Godkiller by Hannah Kaner
This book has been garnering a lot of attention of late, so I thought I would give it a go. Now I originally started this much earlier, but it wasn't hitting the mark, and was going to give it a miss to be honest. However, I thought I would give it another go recently and ended up quite enjoying it.
So before I get on to the book, let's tell you what the book is about.
About The Book
Kissen kills gods for a living, and she enjoys it. That is until she finds a god she cannot kill: Skediceth, god of white lies, who is connected to a little noble girl on the run.
Elogast fought in the god war, and helped purge the city of a thousand shrines before laying down his sword. A mysterious request from the King sends him racing back to the city he destroyed.
On the way he meets a godkiller, a little girl and a littler god, who cannot find out about his quest.
The story centres around four main characters, Kissen, who kills gods for a living. Elogast, former knight commander and best friend to the king. Inara, a dispossessed child that was once the daughter of a high ranking aristocrat and Skidiceth, an antlered, winged rabbit god thing that happens to be the god of white lies and is now attached for some inexplicable reason to Inara.
Godkiller kicks off straight away as we meet Kissen as a little girl. The action starts immediately with Kissen and her family being sacrificed to a god of fire. Kissen escapes with the help of her father who releases her from a fiery death by amputating her leg which she has trapped in the fiery inferno.
We then skip forwards a number of years to Kissen all grown up and is now freelancing as a Veiga, a trained Godkiller. After an incident with a god, she finds herself being hired by the child Inara, who has a slight god problem in that she is attached to Skidiceth the god of white lies. It seems that she cannot move far from the god without it causing them both physical pain. Inara and the god both wish to be separated, but there is only one way to go, a trip to a dead city and Kissen's past.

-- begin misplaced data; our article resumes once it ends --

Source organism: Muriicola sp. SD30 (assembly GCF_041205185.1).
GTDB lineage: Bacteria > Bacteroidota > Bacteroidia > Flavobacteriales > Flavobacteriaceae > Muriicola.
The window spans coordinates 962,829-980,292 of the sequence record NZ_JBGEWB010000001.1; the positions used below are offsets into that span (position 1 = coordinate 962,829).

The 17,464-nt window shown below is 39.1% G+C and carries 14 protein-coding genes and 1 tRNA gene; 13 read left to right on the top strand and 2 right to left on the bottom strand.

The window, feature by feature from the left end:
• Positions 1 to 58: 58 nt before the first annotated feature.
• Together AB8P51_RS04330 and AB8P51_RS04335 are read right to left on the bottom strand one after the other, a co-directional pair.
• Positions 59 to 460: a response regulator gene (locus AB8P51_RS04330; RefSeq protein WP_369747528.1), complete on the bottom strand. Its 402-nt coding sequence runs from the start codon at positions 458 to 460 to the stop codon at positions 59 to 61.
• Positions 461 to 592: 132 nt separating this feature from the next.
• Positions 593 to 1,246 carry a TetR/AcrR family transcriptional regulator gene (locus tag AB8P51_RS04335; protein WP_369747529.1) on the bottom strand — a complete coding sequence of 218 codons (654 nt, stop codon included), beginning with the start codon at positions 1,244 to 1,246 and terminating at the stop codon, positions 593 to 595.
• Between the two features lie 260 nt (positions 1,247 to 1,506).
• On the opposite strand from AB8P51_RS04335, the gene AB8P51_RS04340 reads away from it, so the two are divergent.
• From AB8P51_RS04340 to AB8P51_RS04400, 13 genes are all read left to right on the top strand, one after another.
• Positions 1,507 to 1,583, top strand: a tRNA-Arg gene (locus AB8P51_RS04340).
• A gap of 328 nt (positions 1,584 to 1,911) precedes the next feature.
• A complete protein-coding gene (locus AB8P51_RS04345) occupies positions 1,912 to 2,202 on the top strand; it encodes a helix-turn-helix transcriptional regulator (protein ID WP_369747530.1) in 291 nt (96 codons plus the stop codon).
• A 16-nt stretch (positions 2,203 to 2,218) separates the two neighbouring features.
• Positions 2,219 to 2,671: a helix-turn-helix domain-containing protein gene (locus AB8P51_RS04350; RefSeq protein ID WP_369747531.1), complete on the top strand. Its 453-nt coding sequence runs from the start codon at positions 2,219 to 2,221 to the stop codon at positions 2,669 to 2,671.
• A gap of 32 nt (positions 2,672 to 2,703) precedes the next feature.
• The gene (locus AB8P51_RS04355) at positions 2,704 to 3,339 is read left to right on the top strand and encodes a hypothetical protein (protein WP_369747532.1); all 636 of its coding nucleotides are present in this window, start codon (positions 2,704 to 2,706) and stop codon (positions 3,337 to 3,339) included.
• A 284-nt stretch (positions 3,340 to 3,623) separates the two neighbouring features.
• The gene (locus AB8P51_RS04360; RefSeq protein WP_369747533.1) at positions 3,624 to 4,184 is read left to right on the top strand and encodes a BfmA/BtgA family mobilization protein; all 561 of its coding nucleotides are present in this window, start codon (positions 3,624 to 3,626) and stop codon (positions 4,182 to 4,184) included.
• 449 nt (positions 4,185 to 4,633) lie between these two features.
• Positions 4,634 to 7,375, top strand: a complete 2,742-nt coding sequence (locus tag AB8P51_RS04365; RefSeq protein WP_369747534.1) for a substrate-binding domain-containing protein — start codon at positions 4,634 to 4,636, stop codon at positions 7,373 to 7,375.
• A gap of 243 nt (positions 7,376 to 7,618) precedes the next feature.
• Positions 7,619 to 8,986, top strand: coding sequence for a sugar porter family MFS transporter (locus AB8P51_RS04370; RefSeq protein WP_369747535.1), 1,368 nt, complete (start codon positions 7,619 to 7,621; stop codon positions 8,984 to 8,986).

In the meantime, Elogast, the former knight commander has forsaken his former life and now lives as a baker in a poor mining town, feeding the local residents. However, one night, a figure from his past gives him a quest, which as you guessed it, sends him on the same path as Kissen, Inara and Skidiceth.
One of the main strengths of Godkiller is the interactions between the characters and how they each reach their goals. Hannah Kaner uses familiar fantasy tropes.such as found family and gods to tell the story. On the whole this book works well, particularly the relationship between humans and gods. It does tip its hat towards The Witcher, but there are also other influences in there, particularly the representation of the gods which feels like a hark back to Terry Pratchett's Small Gods and how the gods infest all aspects of life.
There are bits that didn't work for me, particularly the travelling aspect of the story, which I always find a little difficult in fairness and is one of the tropes that doesn't sit particularly well for me. However, this is buoyed by the interactions of the characters and this for me elevated this particular aspect to one that I could be invested in.
Godkiller is a strong debut that uses familiar fantasy tropes, but it is its characters that makes it feel like a fresh addition to the fantasy genre.
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